Except the pain got worse, plus I was unable to actually move. Yeah, the drugs kicked in easing things somewhat but I felt like I’d been given a kicking that wasn’t going to end. Again, I tried getting up but again, no joy as everything from the chest down was in agony, so I thought ”fuck it”, and took a couple of solpadol (yes I know this was risky) to make myself functional so I could go out. The solpadol did ease the pain but my right hip was now not really functioning so I couldn’t get out of bed, so I’ll give it another half hour I thought.

Around 3pm I came to realing the day was more or less gone and that although the pain was less now, my right hip and leg felt useless, and upon trying to get up I struggled to make it to the couch, let alone the kitchen to make something to eat, or even a cup of tea, but I struggled a bit and managed to sit down trying to chill out and focus on something.

See there’s the thing about chronic pain; it fucks your life up & the knowledge it isn’t going away isn’t fun either so you get fed up because what should have been a fun day at a comic convention picking up cheap deals and running into friends turned into a day of agony and discomfort. I’m fed up of it but hey ho, this is the new normal I need to actually adjust to maybe someday.

On the other hand yesterday did send me down a YouTube rabbit hole so I now know everything there is to know about the Manchester Pusher who is not what you think it might be…

Trying to catch a Black Kiss

I’ve been asked loads and loads to expand upon my series of blogs about Neptune Distribution and the UK comics scene of the 80’s and early 90’s when things were changing so rapidly, This is a shortish story about Howard Chaykin’s infamous erotic horror comic Black Kiss and the state of censorship then, and indeed, now not to mention the way history has been rewritten…

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Black Kiss was a 12-issue mini series from the mind of Howard Chaykin published in 1988 by Vortex Comics. Billed as an ‘erotic horror story’, it promised to be one of the biggest selling independent titles of the year as Chaykin was hot off his revamp of The Shadow for DC, plus he’d recently returned to rescue American Flagg! after his departure some years previously. At this time he made up part of a trio of creators (Alan Moore and Frank Miller being the other two) who would be vocal about censorship in comics, and especially the situation at DC which was becoming censorious with a threatened ratings system.

The late 80’s were a hard time. Hard right wing governments were in place in the US and UK with both pushing a hard line in censorship, though the UK didn’t have a constitution to protect it from the worst of the censors demands.  In the middle of this we were trying to ship comics into the UK which were to be blunt, filth. Wonderful, glorious filth not to mention splendidly violent (which didn’t seem to trigger customs as much) but what customs were especially looking for was sexualised violence. Black Kiss was full of sexualised violence, plus it was published sealed in a plastic bag so it was literally targeting itself out for customs.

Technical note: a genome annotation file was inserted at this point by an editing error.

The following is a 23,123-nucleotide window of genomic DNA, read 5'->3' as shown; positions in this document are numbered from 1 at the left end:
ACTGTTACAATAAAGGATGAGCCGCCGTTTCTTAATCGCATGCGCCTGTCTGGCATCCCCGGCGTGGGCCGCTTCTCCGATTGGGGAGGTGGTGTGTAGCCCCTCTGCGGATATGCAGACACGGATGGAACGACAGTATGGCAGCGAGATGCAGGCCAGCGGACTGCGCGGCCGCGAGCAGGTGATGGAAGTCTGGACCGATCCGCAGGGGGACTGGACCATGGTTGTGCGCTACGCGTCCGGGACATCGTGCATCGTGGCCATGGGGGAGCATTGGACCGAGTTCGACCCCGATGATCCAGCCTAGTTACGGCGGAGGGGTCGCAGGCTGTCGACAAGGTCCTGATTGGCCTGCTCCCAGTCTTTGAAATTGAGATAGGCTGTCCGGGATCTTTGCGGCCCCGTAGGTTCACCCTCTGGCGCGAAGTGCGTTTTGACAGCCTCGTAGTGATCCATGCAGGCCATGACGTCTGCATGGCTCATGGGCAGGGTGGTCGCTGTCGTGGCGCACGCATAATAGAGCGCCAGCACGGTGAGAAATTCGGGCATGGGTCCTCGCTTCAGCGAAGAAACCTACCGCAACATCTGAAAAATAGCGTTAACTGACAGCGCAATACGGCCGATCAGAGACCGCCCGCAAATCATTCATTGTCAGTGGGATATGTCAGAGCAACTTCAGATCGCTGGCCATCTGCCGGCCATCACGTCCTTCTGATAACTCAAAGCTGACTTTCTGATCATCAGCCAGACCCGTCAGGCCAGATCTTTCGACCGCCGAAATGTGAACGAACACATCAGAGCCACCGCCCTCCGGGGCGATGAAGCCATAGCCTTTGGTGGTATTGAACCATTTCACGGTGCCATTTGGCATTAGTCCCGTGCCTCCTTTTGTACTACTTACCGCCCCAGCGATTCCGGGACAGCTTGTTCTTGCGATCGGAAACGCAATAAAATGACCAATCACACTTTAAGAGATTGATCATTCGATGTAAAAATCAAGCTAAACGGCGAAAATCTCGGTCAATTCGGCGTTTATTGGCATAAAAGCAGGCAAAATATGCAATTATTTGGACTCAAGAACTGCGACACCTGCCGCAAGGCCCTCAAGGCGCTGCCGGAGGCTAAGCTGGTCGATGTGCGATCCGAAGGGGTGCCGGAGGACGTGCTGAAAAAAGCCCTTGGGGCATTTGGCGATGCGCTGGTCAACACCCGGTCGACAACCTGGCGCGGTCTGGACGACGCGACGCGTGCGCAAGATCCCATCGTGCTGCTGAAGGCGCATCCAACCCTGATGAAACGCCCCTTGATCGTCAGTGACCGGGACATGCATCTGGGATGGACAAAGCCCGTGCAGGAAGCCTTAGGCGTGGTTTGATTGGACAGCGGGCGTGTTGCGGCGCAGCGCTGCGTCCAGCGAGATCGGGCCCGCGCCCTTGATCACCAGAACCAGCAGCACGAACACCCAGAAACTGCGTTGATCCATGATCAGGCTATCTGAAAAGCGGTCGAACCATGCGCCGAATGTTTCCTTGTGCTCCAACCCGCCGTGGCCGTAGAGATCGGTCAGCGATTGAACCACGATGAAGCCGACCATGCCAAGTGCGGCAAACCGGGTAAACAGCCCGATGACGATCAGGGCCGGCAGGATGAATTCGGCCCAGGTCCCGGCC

Customs then was a bit like playing Russian Roulette. On a good day and in certain airports, you’d be able to ship anything passed without a problem. On bad days they’ll have you sitting there for hours, maybe eventually releasing your entire shipment, sometimes not. Sometimes they’ll keep a box. Sometimes they wouldn’t give a fuck. What was weird working for Neptune was our boss Geoff was a rabid Tory and Thatcherite, but he was also against censorship so we’d bring stuff over that our competitor Titan wouldn’t, and in the case of Black Kiss they’d had their shipment held at customs while ours sailed through. Happy days!

We would do a number of things to get our copies through. We’d wrap them in newspaper, or hide them in a box of Disney comics (”Oh Mickey, what are you going to do with THAT!!’), or we’d distract customs while I lifted a box from the to be screened pile to the screened pile.  We risked our freedom for comics!

It didn’t always work. Customs would open up boxes, rip open a copy and decide that one erect penis was obscene (they’d already nicked a copy of Love and Rockets for showing an erect penis around the same time) and to this day I can’t work out why most societies have an issue with erections as half the planet has had one at some point, and the other half has some experience with them so in comics made by adults for adults there shouldn’t be an issue but it was a red flag to customs.

Black Kiss did indeed top sales charts in the UK regardless with Chaykin proving himself a creator at the top of his game again, but in the years since both Chaykin and Black Kiss have been airbrushed from the history of the time. Histories of the time will mention Watchmen, Dark Knight and Maus, but not Black Kiss because I imagine most modern comics historians find it seedy or something.  However the mainstream today is full of comics that would make Chaykin’s book look tame in terms of the sex and especially the violence. Sure, there’s no erections or such but it stops short of being honest enough to be pornography plus there’s a glossy sheen to the violence, especially sexualised violence, that even makes an auld liberal like myself often baulk.

What we did though at the time was to push what was and wasn’t acceptable to bring into the UK because the truth is we struggled all the time with bringing comics into the UK because some arsehole in customs might play things by the book, or someone decided that a title should be seized because it had a zombie or tits on the front, or in some cases, zombie tits on the cover. The more middle class of you reading this might be thinking ‘ah well, it’s only the exploitation market’ but the fact is adults have the right to read what they want, and some genuine works of art (and I consider Black Kiss to be such a thing) were caught up in this government led witchhunt. Had there only been one distributor of comics to the UK as there is today then we may not have had these challenges to the system shipped in, and in fact things today would be different.